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Pioneer Profile: Meet Katrina Luther

Image of two females looking at clear case in nursing lab

MILES CITY, MONTANA: Katrina Luther grew up on a ranch near Brusett, MT in northwestern Garfield County. Her first “outside” job, though, took her all the way to the western part of the state, where she worked as a waitress and cook at a small restaurant in Clearwater Junction.

Her strong work ethic was shaped by both settings, and she has carried that, along with her “people” skills -- caring and gentleness-- to her position teaching nursing students for the past sixteen years at Miles Community College.

Luther’s teaching duties are many. She says, “I’m up early to prepare for lectures and make sure clinical rotations are going smoothly.”

A typical week for Luther includes a wide variety of instructional responsibilities.

“Monday and Tuesday are filled with lectures. Wednesday and Thursday are working with clinical skills, simulation, test prep, and grading. Friday is test-day and catch-up day to prepare for the next week,” she explains.

It’s a heavy load, but one that Luther bears with dedication and joy.

When asked to identify what she likes most about teaching in MCC’s Nursing Program, Luther states, ”The student interactions and watching students grow in confidence in themselves academically and clinically as a nurse.”

Luther can’t single out one class she teaches as her favorite. Instead, she enjoys seeing students develop, stating, “Watching them progress through the scope and sequence in nursing and successfully master the knowledge at each level gives me as an instructor the motivation to teach with passion.”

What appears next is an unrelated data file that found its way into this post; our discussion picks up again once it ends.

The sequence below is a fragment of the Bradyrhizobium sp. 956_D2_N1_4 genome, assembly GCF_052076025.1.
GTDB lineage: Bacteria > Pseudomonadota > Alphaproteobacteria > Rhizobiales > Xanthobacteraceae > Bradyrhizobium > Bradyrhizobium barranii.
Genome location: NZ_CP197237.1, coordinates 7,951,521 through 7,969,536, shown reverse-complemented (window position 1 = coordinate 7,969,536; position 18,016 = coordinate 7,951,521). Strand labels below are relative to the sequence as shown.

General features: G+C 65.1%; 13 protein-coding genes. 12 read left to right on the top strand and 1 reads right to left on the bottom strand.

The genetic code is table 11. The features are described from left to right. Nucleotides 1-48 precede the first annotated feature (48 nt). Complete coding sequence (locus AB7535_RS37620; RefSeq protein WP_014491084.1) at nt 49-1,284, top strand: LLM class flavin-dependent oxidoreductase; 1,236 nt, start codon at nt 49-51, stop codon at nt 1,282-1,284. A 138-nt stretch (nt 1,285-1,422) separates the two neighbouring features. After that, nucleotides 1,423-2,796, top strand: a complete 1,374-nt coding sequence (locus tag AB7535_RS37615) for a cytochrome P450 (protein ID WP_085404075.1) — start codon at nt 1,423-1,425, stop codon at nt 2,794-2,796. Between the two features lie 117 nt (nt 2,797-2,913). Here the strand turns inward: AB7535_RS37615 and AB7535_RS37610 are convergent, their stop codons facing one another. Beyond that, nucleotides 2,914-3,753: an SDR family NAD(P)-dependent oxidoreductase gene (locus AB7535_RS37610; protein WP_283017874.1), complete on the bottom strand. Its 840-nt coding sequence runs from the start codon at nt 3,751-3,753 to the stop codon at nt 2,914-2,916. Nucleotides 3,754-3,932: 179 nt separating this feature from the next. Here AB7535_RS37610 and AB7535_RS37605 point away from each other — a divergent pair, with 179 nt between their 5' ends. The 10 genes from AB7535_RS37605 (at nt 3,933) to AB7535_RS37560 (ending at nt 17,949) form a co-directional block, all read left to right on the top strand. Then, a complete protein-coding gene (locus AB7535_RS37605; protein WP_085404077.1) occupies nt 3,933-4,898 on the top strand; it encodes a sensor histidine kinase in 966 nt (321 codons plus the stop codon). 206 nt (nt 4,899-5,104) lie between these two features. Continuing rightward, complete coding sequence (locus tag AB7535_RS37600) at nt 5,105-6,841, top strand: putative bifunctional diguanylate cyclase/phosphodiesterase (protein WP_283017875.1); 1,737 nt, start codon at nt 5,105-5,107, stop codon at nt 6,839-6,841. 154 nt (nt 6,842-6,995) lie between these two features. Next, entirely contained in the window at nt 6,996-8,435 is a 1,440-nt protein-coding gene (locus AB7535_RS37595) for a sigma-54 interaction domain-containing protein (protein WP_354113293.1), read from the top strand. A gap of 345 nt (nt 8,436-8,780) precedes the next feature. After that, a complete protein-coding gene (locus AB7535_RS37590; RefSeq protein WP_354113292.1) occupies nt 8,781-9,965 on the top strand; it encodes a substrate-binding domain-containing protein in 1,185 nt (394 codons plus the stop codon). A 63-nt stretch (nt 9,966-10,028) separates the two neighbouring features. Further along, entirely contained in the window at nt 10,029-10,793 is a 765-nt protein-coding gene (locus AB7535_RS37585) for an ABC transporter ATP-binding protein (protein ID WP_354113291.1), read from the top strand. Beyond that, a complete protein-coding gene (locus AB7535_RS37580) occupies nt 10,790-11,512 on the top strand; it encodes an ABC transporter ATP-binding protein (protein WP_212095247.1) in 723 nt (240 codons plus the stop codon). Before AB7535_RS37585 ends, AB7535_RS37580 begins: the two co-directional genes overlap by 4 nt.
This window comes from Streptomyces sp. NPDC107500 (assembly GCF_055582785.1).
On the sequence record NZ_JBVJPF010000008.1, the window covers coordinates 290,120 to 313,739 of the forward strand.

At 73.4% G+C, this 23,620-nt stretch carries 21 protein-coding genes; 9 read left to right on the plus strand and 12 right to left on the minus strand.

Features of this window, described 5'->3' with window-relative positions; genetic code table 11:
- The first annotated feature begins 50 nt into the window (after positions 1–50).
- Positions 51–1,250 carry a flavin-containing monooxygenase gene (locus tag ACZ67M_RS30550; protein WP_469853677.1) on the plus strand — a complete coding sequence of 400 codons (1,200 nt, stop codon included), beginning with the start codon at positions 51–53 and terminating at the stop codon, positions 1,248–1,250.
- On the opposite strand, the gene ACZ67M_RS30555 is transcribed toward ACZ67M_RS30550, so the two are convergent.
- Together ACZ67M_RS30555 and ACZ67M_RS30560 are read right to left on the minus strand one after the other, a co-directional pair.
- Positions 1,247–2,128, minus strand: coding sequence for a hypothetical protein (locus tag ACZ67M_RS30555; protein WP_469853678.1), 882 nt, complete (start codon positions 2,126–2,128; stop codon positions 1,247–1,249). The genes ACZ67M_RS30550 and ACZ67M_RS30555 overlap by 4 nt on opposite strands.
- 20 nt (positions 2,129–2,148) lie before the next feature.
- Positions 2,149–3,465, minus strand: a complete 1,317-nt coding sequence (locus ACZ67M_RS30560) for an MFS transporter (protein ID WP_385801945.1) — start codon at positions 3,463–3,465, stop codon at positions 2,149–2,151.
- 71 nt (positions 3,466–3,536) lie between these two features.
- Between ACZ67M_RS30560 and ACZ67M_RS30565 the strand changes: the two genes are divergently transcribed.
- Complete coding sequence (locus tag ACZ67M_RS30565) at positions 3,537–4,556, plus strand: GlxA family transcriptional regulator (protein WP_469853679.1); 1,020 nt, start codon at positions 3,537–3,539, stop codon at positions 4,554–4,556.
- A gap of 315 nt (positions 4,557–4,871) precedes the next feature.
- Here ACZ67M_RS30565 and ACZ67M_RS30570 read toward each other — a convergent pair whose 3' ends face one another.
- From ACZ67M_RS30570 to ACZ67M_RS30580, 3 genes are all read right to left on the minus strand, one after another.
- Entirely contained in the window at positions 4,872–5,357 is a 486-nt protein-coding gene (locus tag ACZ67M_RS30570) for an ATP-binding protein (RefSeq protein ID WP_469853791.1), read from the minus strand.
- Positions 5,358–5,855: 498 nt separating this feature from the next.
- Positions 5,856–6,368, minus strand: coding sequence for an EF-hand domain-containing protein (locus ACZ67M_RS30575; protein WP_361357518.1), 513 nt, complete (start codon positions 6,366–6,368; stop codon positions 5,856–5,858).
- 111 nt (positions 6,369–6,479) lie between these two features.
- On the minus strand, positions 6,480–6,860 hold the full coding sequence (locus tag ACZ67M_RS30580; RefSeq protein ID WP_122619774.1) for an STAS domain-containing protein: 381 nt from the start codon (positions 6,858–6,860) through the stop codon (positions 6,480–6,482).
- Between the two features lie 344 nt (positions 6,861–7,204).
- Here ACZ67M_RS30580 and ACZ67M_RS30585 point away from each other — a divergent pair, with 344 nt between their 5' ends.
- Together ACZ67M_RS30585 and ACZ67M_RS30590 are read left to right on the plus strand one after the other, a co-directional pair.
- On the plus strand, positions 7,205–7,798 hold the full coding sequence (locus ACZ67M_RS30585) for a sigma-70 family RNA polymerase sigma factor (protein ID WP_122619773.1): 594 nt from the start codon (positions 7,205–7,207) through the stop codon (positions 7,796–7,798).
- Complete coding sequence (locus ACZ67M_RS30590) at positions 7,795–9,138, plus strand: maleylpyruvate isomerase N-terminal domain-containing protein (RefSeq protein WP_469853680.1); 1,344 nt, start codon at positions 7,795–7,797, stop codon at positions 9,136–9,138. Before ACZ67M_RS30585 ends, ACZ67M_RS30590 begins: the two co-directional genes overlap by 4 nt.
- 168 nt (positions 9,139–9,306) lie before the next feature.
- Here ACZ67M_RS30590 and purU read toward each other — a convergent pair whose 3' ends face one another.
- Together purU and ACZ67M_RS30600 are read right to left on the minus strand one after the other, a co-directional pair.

And, of course, Luther loves seeing her students graduate.

“The moment a student who has overcome many obstacles successfully completes the program and has been empowered to change the direction of their lives,” is a moment that Luther especially treasures.

She adds, “Working here at MCC, the greatest achievement is listening to the stories of our students on Nurse Pinning night and how they have met their goal of finishing a degree in nursing.”

Her students’ achievements are ones with which Luther herself can identify. “I was one of the first in my family to attain a master's degree. My dad would have been so proud. He didn’t have the opportunity to finish high school, but he instilled the importance of lifelong learning in each of his 8 children. My parents celebrated our successes,” she says.

When she’s not teaching, Luther loves spending time in her garden and volunteering with community organizations. She also enjoys baking and hiking, camping, and fishing with her family.

And nursing remains her passion.

Before joining the faculty at MCC, Luther worked many years in the field. Looking back at those times, she feels honored to have been part of her patients’ lives.

“When doing bedside care, I had the privilege to witness so many births and sacred moments with patients. I worked with patients from birth to death,” she says.

Passion and privilege; two vital components of nursing that Luther demonstrates in the classroom and in her students’ clinical settings every day.

“If you keep the students and their success at the heart and focus of what you do,” Luther states, “the rest will work itself out.”

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